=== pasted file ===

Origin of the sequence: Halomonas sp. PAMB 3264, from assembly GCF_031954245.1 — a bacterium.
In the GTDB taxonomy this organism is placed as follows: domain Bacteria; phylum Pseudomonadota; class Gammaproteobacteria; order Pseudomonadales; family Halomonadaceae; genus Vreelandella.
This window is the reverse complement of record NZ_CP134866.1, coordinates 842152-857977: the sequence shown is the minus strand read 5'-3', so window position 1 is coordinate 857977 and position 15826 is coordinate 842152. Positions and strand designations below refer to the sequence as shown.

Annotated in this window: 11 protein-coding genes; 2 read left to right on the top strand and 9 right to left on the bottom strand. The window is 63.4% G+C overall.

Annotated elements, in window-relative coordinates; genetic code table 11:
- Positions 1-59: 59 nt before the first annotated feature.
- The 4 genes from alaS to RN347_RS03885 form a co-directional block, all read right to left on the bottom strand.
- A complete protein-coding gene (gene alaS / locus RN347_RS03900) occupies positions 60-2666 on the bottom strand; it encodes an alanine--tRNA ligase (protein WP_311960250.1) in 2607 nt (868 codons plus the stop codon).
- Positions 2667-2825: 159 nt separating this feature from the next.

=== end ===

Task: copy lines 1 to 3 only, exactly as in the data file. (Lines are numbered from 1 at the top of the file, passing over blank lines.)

Origin of the sequence: Halomonas sp. PAMB 3264, from assembly GCF_031954245.1 — a bacterium.
In the GTDB taxonomy this organism is placed as follows: domain Bacteria; phylum Pseudomonadota; class Gammaproteobacteria; order Pseudomonadales; family Halomonadaceae; genus Vreelandella.
This window is the reverse complement of record NZ_CP134866.1, coordinates 842152-857977: the sequence shown is the minus strand read 5'-3', so window position 1 is coordinate 857977 and position 15826 is coordinate 842152. Positions and strand designations below refer to the sequence as shown.